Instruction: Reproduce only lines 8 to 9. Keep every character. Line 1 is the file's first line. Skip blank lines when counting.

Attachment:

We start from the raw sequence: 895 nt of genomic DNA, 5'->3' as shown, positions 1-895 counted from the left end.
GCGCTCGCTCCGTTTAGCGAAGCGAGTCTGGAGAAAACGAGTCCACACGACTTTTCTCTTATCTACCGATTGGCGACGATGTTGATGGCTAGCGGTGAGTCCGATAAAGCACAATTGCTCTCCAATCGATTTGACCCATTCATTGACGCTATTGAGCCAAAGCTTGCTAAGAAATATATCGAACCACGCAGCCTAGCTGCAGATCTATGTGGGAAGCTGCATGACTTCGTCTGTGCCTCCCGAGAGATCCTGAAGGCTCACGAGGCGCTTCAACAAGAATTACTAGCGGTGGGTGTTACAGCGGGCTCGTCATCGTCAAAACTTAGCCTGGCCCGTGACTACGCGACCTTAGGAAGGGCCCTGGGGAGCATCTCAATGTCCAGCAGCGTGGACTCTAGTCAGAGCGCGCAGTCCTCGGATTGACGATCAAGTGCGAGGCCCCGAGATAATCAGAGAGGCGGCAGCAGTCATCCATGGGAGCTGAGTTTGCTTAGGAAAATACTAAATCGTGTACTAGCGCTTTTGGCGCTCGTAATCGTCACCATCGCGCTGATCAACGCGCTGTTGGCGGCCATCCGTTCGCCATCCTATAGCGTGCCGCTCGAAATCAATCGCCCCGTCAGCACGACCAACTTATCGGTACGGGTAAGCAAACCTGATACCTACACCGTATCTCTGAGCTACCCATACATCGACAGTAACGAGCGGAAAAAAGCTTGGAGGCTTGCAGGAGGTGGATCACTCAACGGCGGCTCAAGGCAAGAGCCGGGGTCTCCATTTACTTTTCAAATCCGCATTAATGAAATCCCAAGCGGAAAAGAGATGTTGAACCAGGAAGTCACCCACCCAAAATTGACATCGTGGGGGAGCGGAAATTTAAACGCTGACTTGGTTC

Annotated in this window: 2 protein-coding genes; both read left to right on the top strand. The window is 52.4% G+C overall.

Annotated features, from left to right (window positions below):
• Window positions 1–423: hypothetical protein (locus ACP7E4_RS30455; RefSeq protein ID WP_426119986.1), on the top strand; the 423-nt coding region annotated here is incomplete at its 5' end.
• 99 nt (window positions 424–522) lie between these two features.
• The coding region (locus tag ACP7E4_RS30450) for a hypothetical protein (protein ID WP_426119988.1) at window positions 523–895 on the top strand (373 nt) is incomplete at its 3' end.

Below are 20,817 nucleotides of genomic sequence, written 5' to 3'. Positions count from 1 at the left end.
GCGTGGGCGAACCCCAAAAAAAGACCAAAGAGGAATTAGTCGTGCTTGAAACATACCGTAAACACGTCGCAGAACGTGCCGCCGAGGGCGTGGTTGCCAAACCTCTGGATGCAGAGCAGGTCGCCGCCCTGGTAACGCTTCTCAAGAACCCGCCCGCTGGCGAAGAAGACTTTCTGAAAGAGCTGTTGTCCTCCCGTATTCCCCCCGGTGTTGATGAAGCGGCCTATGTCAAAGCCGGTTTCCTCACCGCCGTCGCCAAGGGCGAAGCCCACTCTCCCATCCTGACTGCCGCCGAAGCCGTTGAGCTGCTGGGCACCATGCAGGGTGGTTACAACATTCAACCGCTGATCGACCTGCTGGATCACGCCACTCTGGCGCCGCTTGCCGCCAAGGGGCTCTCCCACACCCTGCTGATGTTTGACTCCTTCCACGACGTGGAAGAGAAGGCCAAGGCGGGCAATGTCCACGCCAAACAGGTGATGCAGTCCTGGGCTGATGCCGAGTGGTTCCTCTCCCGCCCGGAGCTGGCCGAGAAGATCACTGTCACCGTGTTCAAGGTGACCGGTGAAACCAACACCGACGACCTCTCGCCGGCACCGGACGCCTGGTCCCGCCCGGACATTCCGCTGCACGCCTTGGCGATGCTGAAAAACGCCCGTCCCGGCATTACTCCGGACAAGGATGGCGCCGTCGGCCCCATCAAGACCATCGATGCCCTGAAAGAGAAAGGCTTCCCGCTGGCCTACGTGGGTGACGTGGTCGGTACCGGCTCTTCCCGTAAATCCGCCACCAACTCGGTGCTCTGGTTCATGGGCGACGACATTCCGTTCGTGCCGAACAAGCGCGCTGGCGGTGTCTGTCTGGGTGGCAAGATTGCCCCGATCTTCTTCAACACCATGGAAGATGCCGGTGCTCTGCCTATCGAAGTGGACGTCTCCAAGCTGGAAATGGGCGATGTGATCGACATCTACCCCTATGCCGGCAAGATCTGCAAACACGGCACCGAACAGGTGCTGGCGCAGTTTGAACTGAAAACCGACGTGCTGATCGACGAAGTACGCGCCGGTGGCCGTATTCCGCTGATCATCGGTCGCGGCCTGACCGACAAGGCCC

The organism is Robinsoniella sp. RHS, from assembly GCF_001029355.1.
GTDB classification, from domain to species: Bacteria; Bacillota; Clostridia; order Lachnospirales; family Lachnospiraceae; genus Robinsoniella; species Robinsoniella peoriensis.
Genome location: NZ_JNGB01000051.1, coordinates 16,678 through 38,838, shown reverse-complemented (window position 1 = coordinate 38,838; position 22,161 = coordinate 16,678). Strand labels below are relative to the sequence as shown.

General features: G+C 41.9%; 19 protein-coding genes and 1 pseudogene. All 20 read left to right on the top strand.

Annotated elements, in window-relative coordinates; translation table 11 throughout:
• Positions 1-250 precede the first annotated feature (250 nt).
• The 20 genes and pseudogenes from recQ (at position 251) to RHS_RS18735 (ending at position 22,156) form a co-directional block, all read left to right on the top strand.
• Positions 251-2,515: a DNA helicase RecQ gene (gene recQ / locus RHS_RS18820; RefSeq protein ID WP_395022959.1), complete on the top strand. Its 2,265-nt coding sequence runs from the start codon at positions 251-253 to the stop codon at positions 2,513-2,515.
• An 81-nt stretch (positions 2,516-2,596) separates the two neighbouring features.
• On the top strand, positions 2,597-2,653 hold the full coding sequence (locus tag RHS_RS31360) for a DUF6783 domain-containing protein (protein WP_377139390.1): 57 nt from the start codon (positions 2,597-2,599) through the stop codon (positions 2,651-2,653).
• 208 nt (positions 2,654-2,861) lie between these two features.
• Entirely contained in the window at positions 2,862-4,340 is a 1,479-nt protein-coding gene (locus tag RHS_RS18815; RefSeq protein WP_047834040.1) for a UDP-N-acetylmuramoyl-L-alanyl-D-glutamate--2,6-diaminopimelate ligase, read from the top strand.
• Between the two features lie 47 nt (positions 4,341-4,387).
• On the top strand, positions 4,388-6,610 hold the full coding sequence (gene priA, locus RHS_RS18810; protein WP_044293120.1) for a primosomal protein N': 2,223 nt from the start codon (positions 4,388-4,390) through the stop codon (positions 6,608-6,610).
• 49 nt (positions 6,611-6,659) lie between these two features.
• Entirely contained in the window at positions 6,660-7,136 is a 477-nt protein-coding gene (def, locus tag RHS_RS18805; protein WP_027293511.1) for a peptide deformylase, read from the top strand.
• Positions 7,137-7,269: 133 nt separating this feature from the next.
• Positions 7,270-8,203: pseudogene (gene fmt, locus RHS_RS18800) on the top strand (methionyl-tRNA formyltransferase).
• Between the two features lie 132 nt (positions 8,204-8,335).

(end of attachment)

Below are 20,817 nucleotides of genomic sequence, written 5' to 3'. Positions count from 1 at the left end.
GCGTGGGCGAACCCCAAAAAAAGACCAAAGAGGAATTAGTCGTGCTTGAAACATACCGTAAACACGTCGCAGAACGTGCCGCCGAGGGCGTGGTTGCCAAACCTCTGGATGCAGAGCAGGTCGCCGCCCTGGTAACGCTTCTCAAGAACCCGCCCGCTGGCGAAGAAGACTTTCTGAAAGAGCTGTTGTCCTCCCGTATTCCCCCCGGTGTTGATGAAGCGGCCTATGTCAAAGCCGGTTTCCTCACCGCCGTCGCCAAGGGCGAAGCCCACTCTCCCATCCTGACTGCCGCCGAAGCCGTTGAGCTGCTGGGCACCATGCAGGGTGGTTACAACATTCAACCGCTGATCGACCTGCTGGATCACGCCACTCTGGCGCCGCTTGCCGCCAAGGGGCTCTCCCACACCCTGCTGATGTTTGACTCCTTCCACGACGTGGAAGAGAAGGCCAAGGCGGGCAATGTCCACGCCAAACAGGTGATGCAGTCCTGGGCTGATGCCGAGTGGTTCCTCTCCCGCCCGGAGCTGGCCGAGAAGATCACTGTCACCGTGTTCAAGGTGACCGGTGAAACCAACACCGACGACCTCTCGCCGGCACCGGACGCCTGGTCCCGCCCGGACATTCCGCTGCACGCCTTGGCGATGCTGAAAAACGCCCGTCCCGGCATTACTCCGGACAAGGATGGCGCCGTCGGCCCCATCAAGACCATCGATGCCCTGAAAGAGAAAGGCTTCCCGCTGGCCTACGTGGGTGACGTGGTCGGTACCGGCTCTTCCCGTAAATCCGCCACCAACTCGGTGCTCTGGTTCATGGGCGACGACATTCCGTTCGTGCCGAACAAGCGCGCTGGCGGTGTCTGTCTGGGTGGCAAGATTGCCCCGATCTTCTTCAACACCATGGAAGATGCCGGTGCTCTGCCTATCGAAGTGGACGTCTCCAAGCTGGAAATGGGCGATGTGATCGACATCTACCCCTATGCCGGCAAGATCTGCAAACACGGCACCGAACAGGTGCTGGCGCAGTTTGAACTGAAAACCGACGTGCTGATCGACGAAGTACGCGCCGGTGGCCGTATTCCGCTGATCATCGGTCGCGGCCTGACCGACAAGGCCC